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#25 Re: Moving on. Bike resto

Post by H7OB » Wed Oct 02, 2019 9:20 am

Ducati, Vincent, Velocette, Bultaco, XT, CBX, CB750, all of which are great bikes Id love in my collection!
(Cracking looking resto BTW 71 V12!)

Ah, the agony of choice! (alongside an E-Type!) :thumbsup:
Paul
'68 Series 1.25 2+2

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Rustyred
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#26 Re: Moving on. Bike resto

Post by Rustyred » Mon Oct 07, 2019 9:54 am

Series1 Stu wrote:
Sun Sep 29, 2019 1:17 pm
steve3.8 wrote:
Sun Sep 29, 2019 9:52 am
Coincidently ive just been trying to research the bike my dad had when doing his National Service in Malaya 58-60, it took me a while , anybody else know the model?
I'm no expert but that looks like a Moto Guzzi. Could be very wrong though.

Andrew, how about an MV Augusta? Really well engineered bikes. Or build a Triton out of a Norton Featherbed and a Triumph Bonneville engine? Would stand nicely next to an E Type.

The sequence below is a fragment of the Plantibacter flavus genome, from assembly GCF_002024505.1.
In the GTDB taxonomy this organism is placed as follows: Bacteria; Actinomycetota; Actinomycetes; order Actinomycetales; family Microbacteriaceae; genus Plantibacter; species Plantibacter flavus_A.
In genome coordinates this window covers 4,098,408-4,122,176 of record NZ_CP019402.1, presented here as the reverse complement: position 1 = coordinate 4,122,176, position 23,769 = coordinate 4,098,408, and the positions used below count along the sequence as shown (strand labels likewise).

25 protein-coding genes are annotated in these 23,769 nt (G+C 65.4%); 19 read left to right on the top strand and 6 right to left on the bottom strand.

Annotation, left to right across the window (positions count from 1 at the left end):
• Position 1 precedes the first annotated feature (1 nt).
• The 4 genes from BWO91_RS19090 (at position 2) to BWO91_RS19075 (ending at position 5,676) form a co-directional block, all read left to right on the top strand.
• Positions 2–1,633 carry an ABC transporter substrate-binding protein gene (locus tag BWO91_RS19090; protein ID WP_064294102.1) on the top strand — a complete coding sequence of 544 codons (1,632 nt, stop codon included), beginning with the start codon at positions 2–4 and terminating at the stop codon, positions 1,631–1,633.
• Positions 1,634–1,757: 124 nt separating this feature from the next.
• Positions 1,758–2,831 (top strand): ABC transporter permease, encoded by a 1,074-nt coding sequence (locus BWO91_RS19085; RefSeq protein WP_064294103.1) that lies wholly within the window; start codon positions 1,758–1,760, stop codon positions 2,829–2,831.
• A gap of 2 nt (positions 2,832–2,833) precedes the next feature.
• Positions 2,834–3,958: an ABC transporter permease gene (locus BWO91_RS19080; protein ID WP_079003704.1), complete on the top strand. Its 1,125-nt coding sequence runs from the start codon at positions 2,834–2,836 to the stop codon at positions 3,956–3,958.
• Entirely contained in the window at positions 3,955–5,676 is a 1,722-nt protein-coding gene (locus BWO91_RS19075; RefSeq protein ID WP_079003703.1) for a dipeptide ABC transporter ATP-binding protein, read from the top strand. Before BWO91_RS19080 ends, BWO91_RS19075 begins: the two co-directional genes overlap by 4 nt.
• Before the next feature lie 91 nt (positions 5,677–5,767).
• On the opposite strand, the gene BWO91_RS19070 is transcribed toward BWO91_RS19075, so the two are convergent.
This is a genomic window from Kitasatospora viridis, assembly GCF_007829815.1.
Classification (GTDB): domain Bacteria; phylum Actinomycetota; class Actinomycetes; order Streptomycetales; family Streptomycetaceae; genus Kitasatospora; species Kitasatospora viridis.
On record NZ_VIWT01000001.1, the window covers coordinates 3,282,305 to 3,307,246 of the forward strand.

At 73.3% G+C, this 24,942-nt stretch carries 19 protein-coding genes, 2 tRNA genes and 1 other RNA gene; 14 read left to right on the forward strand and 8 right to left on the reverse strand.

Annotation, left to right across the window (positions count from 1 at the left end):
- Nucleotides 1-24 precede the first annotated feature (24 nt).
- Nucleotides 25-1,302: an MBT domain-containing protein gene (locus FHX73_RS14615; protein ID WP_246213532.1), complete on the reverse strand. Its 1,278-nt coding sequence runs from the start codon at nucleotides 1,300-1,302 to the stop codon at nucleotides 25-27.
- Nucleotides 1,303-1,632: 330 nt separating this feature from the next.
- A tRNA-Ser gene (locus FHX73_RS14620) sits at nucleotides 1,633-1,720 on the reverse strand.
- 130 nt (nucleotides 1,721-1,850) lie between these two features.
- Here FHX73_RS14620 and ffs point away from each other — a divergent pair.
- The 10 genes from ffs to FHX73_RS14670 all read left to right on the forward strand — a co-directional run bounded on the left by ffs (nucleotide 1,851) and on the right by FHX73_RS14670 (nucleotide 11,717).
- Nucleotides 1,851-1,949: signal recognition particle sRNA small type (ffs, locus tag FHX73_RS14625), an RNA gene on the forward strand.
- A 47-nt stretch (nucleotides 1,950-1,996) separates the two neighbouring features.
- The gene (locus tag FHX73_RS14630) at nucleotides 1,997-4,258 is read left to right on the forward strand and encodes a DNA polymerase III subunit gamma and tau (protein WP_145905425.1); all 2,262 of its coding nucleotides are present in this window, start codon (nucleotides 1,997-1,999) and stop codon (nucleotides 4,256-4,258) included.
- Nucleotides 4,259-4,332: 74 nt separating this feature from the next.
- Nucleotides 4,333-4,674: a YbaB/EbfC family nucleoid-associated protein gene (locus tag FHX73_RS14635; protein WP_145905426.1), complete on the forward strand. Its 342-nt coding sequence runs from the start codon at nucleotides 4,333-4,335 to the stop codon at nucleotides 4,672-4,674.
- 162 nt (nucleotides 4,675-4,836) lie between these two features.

:drinkingcheers:
I would have to agree, I reckon that looks like a early Guzzi V7 or possibly later with a Jap tank.
Restoring 73 Series 3 2+2

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Series1 Stu
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#27 Re: Moving on. Bike resto

Post by Series1 Stu » Mon Oct 07, 2019 10:03 pm

The angle of the barrels and the round end to the crankcase looks like a Moto Guzzi engine.

Is that a Honda wing logo on the tank?

Regards
Stuart

If you can't make it work, make it complicated!

'62 FHC - Work In (slow) Progress
'69 Daimler 420 Sovereign
'78 Land Rover Series 3 109
'94 X300 XJR basket case

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mgcjag
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#28 Re: Moving on. Bike resto

Post by mgcjag » Tue Oct 08, 2019 7:45 am

Marusho Lilac as mentioned by Simon in post 13
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Steve